Are We There Yet?

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Are we there yet?

 

My kids ask this on every road trip. It starts when we get about 20 minutes from the house and about one hour before we get “there”…. The thing is, they don’t really know where we’re going and they don’t know what “there” looks like. They know where they started from, they know what they have to distract themselves over the trip, and they even know how many snacks there are to eat–they just don’t know the destination.

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In 2001, everyone knew that technology investing was over, everything that was ever going to be needed was invented, Windows was as good as it was going to get, and nothing was ever going to change again. Then mobile happened, then Google happened, then things changed.

In 2013, we know some things: we know that China is not going to double its consumption again, we know that Europe is not going to fix its mess in the next six months or maybe the next six years, and we also know that Obama (and the rest of the U.S. government) is hell-bent on bankrupting the U.S. by giving everyone everything (with no concept of balancing budgets).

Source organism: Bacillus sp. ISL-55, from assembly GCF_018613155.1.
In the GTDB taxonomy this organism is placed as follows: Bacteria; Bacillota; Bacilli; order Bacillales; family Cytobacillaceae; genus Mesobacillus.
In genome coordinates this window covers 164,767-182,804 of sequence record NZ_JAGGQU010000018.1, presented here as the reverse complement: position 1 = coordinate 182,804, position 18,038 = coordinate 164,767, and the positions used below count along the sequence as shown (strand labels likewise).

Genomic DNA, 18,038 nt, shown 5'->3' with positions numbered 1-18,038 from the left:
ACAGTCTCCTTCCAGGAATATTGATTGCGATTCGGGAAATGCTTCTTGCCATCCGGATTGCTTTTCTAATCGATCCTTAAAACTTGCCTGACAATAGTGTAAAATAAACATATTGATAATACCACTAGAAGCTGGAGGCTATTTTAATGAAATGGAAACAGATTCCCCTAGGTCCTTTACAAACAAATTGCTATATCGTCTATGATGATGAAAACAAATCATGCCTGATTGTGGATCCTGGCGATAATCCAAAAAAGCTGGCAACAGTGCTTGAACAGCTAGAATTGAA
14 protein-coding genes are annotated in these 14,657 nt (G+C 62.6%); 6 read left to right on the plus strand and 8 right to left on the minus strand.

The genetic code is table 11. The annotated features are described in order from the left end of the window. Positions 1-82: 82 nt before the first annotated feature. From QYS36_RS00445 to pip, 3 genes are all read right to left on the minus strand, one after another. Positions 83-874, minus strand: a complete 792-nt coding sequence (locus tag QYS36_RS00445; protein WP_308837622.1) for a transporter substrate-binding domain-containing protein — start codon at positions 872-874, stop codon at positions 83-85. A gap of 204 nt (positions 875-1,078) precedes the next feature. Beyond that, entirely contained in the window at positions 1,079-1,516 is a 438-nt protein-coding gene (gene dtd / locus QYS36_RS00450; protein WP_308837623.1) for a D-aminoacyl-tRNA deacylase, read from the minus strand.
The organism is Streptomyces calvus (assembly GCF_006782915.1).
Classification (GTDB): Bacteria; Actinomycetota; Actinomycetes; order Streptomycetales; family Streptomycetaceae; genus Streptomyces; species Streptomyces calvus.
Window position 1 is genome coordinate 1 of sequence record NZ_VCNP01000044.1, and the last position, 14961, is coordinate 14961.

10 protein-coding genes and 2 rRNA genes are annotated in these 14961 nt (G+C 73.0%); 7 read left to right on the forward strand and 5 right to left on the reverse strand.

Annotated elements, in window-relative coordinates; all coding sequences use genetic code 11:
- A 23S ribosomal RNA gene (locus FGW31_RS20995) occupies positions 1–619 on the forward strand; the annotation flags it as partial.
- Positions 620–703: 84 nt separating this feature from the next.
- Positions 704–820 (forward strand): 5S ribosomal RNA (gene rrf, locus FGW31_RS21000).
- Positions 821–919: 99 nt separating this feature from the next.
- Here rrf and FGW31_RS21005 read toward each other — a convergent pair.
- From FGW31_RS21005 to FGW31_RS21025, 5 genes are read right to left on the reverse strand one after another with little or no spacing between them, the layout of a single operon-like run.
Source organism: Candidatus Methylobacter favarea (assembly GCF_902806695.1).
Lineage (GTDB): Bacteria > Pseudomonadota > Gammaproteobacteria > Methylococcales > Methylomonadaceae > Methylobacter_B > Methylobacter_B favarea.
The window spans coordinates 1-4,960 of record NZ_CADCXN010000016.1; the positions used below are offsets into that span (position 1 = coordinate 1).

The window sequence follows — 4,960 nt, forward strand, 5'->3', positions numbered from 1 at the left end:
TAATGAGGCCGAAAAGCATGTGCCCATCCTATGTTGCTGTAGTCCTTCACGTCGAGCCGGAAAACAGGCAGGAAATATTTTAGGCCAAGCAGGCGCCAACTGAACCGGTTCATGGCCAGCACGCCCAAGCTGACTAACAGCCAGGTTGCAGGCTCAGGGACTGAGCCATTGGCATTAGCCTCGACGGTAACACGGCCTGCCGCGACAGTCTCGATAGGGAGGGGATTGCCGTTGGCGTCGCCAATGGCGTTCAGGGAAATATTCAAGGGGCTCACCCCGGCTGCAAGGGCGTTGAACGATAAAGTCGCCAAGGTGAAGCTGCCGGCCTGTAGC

We also know that nothing is going to change. 

In 2013, we know that the resource boom is over, dead, done, but we’re focusing on the wrong metric. First off, I agree the growth of the last ten years of global consumption cannot continue to grow; it is way harder to maintain growth rates if your GDP is already ten times larger than when you started. Five percent growth now would equal 50% growth from the original year in total consumption.

What people are forgetting is that just because growth is not happening does not mean consumption is going away. Just because you have a cell phone now does not mean you are not going to have one for every family member in one year. China is still going to be a cookie monster eating everything it can. Once a girl in Manila understands the freedom of a scooter, try to pry it from her hands. 

People are also forgetting something else: we have USED up all the easy growth in the sector–all the projects that were marginal from 1980 – 2000 are now in production. We are now looking at the super-marginal projects, or new projects. The old rule of one percent copper or higher…dream on. New mines are coming out with Capex that are going to require high copper prices or they are just not going to turn on. 

We are going to have investment into resources, we are going to need grassroots exploration, and we are going to need this industry. 

Will there be a resource sector in five years? I can answer YES. Will we have recovered? YES. Will we remember this pain? For better or worse, NO.

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